• Posted January 11, 2017 at 8:52 am | Permalink

        Mark, I just noticed that it was you who made this comment. Obviously, I didn’t need to tell you any of that!

        And, yes, I am amazed at how good my iphone camera does. I have learned how to do exp-comp and selective focus with it which helps a lot too. Especially the exp-comp of course.

        It will never substitute for a “real” camera for me; but for some quick images when I’m out driving around — not bad!

  3. Debra Coplan
    Posted December 28, 2016 at 8:29 am | Permalink

    Lovely, lovely pictures. They show such a beautiful sensitivity to the subjects.
    I especially love the fuzziness of the squirrel photo. Shooting the squirrel through the glass really softens him/her even if it might not have been what you would have liked to do. It makes a really gorgeous photo.
    Love the striking pictures of the red cardinal against the grey background. I have never had the pleasure of seeing one in real life. Great to see all that detail in those photos.

  4. Mark Sturtevant
    Posted December 28, 2016 at 8:55 am | Permalink

    Excellent work, Jamie!! ‘Ya know, I think the lens can take a Raynox lens and with that you can get into some macro-photography… 😗

    • Posted December 29, 2016 at 7:58 am | Permalink

      I’ve spoken to him about close-up work. He may get interested; but not yet. 🙂

  5. Diana MacPherson
    Posted December 28, 2016 at 9:36 am | Permalink

    Great pics – the red squirrel looks like it has a bit of tummy upset:

    “Ugh, I shouldn’t have eaten so many of those seeds so quickly!”

  6. darrelle
    Posted December 28, 2016 at 10:14 am | Permalink

    I especially like the 2nd male cardinal picture. Beautiful. He looks like he has been eating very well so far this winter!

  7. kathy@clearcreekfamily.com
    Posted December 28, 2016 at 10:35 am | Permalink

    Is this how to send in photos?  My back yard is basically the Kalmiopsis wilderness in SW Oregon.This is one of my cats: https://www.youtube.com/watch?v=f7Ug4tYTZ20&feature=em-upload_ownerHope you enjoy.Kathy Mechling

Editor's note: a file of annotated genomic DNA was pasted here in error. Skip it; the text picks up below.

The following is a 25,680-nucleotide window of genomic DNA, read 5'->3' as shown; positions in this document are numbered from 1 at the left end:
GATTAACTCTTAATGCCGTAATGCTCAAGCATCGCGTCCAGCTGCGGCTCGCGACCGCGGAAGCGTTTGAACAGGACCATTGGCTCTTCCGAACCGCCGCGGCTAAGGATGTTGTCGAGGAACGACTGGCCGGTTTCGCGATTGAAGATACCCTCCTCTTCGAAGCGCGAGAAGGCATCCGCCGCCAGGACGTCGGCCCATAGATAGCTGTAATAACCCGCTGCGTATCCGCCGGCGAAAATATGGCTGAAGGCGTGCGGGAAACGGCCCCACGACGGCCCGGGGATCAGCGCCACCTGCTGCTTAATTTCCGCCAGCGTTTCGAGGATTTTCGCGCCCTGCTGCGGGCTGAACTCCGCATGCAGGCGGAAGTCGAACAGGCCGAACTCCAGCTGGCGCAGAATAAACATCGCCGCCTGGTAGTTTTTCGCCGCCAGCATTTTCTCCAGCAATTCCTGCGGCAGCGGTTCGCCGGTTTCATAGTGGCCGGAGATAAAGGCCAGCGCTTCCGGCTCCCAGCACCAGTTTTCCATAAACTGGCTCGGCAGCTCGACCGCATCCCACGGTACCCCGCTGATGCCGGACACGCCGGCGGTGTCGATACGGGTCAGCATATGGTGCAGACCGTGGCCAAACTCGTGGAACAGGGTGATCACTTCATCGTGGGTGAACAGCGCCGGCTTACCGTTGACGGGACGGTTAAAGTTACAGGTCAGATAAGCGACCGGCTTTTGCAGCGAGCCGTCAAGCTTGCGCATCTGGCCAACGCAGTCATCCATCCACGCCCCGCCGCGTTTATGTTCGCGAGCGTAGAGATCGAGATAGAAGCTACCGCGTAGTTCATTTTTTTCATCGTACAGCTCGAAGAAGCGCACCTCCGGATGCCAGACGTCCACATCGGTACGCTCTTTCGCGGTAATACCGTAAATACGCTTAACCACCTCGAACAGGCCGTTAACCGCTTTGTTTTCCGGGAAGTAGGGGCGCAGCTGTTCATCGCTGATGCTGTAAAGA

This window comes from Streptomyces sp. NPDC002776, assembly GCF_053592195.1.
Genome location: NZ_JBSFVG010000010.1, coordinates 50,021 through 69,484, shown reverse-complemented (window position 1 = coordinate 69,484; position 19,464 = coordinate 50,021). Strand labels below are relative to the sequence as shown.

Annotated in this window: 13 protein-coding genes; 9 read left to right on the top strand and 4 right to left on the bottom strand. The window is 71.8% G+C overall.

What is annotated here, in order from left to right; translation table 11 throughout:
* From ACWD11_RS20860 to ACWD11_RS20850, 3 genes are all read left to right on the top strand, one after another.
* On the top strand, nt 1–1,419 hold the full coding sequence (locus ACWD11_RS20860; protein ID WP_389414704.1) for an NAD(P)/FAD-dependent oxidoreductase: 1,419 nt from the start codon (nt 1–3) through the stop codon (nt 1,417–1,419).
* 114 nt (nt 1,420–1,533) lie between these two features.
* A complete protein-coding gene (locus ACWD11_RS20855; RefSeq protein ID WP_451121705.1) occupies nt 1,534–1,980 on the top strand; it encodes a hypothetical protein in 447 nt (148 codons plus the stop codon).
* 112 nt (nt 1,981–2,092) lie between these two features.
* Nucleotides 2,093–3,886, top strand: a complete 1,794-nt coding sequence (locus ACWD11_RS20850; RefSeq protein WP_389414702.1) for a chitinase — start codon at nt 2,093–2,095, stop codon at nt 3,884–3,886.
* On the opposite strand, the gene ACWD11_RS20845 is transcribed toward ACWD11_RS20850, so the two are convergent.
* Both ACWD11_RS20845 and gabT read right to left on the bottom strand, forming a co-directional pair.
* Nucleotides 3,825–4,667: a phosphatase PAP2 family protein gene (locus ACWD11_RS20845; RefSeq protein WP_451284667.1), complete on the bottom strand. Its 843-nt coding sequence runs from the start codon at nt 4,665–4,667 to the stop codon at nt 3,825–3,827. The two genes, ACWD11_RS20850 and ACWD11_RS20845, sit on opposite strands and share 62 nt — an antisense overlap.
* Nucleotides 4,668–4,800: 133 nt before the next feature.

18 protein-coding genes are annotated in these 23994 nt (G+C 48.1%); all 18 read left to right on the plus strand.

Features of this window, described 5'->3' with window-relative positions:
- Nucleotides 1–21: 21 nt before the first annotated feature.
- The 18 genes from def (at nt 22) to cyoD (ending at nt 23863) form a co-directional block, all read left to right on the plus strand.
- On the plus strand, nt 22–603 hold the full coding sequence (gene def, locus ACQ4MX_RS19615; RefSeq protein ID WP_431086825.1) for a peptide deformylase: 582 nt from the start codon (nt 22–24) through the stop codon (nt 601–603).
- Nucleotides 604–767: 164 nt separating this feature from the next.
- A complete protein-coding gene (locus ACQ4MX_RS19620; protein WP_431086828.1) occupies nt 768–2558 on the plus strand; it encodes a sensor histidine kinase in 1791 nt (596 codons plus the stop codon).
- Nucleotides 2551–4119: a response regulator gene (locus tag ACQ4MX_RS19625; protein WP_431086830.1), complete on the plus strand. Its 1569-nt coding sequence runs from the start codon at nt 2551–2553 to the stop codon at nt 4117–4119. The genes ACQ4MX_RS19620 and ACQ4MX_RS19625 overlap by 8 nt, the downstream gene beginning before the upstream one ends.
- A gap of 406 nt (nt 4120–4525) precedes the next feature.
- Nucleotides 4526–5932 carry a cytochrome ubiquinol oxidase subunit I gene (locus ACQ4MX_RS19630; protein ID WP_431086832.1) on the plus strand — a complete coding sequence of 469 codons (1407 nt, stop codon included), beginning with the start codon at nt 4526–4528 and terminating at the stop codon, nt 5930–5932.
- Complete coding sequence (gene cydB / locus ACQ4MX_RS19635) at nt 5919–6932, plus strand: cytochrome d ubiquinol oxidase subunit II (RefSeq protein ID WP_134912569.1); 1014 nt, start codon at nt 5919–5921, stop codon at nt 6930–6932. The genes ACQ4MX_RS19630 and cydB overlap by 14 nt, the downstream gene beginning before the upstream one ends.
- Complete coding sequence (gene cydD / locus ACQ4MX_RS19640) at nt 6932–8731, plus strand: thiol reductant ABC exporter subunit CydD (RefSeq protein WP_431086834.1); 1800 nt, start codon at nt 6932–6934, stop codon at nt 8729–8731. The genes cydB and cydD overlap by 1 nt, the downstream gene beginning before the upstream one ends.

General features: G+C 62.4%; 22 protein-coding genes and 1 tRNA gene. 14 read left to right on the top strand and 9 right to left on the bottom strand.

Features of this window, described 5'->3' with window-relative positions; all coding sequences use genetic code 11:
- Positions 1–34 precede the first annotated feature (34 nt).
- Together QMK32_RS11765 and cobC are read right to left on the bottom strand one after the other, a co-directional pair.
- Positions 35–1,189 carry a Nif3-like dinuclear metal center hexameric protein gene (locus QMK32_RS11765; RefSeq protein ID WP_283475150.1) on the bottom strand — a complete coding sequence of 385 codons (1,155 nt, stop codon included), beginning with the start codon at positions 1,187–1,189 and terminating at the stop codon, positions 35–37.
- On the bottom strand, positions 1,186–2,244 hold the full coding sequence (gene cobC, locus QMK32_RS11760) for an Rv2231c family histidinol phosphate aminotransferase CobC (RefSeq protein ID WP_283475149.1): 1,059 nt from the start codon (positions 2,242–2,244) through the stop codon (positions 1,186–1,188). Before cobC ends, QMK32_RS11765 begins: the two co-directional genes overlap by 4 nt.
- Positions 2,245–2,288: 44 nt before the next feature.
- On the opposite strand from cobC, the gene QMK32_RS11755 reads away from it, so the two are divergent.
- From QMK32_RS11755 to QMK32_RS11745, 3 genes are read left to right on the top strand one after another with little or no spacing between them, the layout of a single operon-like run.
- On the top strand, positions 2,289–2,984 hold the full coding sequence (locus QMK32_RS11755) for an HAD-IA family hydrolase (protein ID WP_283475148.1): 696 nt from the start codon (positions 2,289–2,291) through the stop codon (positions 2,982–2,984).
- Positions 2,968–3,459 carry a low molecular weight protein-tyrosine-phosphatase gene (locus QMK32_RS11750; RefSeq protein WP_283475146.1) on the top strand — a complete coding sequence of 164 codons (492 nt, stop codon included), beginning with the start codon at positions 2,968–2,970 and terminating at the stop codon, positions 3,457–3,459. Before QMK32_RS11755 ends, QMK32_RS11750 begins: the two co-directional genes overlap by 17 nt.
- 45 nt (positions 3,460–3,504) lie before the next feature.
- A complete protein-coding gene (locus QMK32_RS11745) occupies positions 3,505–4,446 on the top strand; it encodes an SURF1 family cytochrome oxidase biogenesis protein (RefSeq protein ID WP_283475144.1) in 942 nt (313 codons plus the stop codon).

• Posted December 28, 2016 at 11:45 am | Permalink

      Send in photos by Googling my name and my university; my work email will come up and you can send them there.

  8. Heather Hastie
    Posted December 28, 2016 at 2:07 pm | Permalink

    Great pics Jamie, as always.

  9. Posted December 30, 2016 at 12:05 pm | Permalink

    It looks like a nice camera, but has no viewfinder. That’s a requirement for me.

    In any case, Jamie takes great pictures! Thanks.

    • Posted January 11, 2017 at 8:43 am | Permalink

      Yes, no viewfinder.

      I am using (and am extremely happy with) several Olympus E-M-10 micro 4/3 cameras which do have a viewfinder — a digital one.

      It took a little getting used to a digital viewfinder; but now I love it — mainly because it’s a full heads-up display and also, especially, because it provide s real-time continuous preview of the exposure.

      I mainly shoot in aperture priority auto-exp mode and tweak the exposure with exp-comp. In A mode, the aperture and exp-comp are in two vertical-axis wheels on the top if the camera body, right where you want them for your thumb and forefinger. Great UIF.

  10. Posted January 27, 2017 at 1:08 am | Permalink

    Lovely bird